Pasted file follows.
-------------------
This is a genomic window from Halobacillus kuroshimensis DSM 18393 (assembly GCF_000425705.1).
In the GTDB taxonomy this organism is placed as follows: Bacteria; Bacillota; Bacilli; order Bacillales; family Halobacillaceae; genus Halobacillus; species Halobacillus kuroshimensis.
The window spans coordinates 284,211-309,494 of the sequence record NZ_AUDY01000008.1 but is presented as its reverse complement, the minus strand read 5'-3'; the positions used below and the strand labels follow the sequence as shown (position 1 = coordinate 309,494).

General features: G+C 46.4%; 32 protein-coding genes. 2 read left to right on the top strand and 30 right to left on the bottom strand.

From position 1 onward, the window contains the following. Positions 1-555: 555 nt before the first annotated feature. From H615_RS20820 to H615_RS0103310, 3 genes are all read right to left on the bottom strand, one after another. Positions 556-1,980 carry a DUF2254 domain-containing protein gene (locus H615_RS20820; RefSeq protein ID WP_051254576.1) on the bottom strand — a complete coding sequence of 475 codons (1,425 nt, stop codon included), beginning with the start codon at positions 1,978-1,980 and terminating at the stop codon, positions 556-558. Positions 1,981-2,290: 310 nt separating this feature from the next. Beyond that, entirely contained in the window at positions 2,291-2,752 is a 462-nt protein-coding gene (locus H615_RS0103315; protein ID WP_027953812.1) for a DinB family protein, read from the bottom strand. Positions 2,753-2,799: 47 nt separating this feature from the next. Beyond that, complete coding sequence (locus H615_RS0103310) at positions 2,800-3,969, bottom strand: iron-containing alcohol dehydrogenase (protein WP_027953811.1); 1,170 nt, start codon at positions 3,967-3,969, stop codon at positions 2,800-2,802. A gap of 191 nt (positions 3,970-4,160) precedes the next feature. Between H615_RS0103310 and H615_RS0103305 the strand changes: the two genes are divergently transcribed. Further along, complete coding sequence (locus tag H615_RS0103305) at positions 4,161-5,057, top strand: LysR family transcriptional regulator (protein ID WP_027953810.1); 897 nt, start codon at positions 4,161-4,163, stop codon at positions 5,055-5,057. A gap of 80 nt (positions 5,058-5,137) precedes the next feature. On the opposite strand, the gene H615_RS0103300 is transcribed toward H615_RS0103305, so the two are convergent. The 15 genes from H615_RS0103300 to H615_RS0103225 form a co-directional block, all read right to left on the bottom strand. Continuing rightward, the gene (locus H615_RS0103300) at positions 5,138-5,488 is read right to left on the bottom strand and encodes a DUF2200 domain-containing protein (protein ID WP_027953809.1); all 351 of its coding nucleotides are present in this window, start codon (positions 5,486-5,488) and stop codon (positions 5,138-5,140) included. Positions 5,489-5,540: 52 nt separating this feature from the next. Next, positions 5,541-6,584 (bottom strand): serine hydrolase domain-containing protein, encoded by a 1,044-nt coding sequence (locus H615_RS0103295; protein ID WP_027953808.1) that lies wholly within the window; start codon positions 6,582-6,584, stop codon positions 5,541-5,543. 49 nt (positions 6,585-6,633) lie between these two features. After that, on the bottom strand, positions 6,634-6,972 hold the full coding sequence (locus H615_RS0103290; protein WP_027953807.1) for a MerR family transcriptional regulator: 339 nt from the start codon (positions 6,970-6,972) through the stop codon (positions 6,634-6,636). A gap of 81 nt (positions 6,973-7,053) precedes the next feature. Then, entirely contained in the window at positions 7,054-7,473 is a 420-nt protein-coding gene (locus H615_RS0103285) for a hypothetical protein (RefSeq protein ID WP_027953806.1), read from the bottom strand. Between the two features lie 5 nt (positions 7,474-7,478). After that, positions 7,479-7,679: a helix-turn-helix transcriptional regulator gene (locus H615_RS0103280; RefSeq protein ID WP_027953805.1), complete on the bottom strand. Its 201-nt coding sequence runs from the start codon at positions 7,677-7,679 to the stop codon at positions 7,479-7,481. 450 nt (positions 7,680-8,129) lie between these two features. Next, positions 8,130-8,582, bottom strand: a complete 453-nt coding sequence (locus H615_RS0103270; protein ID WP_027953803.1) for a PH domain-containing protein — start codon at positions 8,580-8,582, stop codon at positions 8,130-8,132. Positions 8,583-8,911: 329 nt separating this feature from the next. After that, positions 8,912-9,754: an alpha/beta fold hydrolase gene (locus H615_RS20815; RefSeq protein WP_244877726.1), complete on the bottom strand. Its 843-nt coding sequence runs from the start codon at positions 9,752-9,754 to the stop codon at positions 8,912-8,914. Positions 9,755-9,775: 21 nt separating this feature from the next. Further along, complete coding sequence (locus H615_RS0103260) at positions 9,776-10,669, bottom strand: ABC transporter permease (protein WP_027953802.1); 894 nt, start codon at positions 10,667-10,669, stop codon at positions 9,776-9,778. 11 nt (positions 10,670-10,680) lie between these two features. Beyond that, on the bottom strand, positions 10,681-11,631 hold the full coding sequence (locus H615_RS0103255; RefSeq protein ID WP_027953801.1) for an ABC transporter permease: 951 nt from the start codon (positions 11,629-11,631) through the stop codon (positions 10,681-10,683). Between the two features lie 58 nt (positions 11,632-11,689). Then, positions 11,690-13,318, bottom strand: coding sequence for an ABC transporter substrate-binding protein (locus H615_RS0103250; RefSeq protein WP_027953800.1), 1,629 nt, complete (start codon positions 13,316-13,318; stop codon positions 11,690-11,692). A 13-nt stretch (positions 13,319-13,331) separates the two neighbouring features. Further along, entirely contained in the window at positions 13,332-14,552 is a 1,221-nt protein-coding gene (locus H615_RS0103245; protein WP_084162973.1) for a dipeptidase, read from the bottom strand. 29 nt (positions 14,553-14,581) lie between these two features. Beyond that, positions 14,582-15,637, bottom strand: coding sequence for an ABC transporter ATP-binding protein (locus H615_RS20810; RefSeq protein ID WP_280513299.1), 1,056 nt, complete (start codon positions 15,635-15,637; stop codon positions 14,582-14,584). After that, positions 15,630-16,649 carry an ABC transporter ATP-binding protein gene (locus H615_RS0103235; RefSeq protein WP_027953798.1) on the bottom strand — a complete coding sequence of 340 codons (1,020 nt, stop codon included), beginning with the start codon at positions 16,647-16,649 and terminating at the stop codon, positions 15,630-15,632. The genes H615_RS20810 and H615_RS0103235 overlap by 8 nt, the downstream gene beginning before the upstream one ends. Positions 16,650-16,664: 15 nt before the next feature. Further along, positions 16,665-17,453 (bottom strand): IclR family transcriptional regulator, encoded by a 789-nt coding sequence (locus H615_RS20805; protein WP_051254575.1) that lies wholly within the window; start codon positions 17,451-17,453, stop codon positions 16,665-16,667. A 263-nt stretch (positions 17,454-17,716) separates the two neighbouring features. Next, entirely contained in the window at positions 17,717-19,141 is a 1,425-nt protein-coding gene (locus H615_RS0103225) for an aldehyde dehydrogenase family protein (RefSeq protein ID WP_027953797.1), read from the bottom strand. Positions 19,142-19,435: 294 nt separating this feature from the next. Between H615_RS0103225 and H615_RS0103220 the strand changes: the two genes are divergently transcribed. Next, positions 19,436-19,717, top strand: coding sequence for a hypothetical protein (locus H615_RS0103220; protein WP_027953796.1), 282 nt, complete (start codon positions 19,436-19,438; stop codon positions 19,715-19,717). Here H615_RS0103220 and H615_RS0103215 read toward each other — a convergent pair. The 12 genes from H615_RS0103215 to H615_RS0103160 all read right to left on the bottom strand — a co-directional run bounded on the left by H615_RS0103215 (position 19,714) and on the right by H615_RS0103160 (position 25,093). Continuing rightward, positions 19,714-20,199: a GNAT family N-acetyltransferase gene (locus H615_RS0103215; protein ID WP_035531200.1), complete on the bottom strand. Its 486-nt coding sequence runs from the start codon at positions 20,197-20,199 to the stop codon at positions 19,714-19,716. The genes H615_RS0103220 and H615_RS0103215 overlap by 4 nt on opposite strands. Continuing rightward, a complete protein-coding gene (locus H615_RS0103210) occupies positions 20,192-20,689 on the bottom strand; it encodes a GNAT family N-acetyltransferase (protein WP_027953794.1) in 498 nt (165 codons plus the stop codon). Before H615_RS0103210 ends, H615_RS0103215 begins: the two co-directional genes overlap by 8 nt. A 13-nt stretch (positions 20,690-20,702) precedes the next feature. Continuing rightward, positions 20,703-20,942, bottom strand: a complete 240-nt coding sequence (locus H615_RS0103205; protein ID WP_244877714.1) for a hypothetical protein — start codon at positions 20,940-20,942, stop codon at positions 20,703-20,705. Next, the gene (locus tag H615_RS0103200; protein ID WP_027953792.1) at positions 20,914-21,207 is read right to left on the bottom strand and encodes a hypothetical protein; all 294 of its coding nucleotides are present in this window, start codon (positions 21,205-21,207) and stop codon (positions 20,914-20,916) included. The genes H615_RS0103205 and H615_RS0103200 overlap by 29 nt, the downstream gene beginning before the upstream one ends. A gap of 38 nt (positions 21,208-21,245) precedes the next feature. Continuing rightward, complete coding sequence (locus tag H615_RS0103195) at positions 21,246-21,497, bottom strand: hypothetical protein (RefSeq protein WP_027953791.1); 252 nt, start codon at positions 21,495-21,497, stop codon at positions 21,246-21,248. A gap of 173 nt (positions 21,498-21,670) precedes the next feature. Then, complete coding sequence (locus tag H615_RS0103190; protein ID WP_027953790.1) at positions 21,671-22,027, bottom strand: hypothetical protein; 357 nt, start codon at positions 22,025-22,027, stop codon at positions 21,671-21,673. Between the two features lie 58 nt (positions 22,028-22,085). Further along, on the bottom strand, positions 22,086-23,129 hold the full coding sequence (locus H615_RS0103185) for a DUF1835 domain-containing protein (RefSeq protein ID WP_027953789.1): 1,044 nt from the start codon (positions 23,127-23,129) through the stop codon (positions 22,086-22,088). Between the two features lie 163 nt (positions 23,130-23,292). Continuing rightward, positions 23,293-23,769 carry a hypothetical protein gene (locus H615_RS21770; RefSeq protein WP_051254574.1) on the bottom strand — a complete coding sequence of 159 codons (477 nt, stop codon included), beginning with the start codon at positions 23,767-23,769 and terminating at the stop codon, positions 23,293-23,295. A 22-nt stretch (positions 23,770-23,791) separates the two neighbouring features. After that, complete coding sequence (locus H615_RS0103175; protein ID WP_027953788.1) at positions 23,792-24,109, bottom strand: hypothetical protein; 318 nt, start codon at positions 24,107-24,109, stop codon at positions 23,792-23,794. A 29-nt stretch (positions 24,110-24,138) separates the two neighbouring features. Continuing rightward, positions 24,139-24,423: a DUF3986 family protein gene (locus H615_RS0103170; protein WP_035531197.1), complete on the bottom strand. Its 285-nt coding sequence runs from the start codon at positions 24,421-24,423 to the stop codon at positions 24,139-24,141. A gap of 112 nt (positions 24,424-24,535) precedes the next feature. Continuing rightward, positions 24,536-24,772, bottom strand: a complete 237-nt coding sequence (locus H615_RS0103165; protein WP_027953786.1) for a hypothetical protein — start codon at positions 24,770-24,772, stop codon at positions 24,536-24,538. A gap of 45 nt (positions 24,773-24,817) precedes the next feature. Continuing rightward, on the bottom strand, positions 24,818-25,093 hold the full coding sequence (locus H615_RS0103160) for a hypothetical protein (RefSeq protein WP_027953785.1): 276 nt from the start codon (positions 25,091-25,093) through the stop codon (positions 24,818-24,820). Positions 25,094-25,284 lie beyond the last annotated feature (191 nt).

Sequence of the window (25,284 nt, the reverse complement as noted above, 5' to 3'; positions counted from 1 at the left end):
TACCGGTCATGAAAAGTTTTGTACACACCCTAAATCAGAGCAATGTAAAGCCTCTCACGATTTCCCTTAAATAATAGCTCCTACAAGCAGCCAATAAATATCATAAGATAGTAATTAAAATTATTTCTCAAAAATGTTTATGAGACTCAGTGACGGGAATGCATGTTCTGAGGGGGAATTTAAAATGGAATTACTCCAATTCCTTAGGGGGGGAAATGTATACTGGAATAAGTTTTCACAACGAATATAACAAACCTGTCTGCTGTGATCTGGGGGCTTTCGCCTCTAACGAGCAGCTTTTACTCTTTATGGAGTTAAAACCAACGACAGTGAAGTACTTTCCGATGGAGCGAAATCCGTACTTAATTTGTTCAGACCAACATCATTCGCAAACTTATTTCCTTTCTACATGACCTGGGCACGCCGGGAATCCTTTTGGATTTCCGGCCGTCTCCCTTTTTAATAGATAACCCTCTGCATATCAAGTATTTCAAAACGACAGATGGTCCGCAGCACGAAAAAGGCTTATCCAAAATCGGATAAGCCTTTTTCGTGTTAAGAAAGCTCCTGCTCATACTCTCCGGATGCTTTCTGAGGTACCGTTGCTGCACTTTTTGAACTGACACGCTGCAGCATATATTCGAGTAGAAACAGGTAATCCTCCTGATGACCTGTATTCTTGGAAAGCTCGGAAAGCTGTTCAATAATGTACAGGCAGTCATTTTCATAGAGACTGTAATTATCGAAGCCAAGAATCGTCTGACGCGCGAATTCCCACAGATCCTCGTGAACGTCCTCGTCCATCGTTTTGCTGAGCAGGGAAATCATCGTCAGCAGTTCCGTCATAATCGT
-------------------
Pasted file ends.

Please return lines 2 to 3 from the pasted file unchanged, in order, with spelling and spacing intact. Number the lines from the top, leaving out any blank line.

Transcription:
In the GTDB taxonomy this organism is placed as follows: Bacteria; Bacillota; Bacilli; order Bacillales; family Halobacillaceae; genus Halobacillus; species Halobacillus kuroshimensis.
The window spans coordinates 284,211-309,494 of the sequence record NZ_AUDY01000008.1 but is presented as its reverse complement, the minus strand read 5'-3'; the positions used below and the strand labels follow the sequence as shown (position 1 = coordinate 309,494).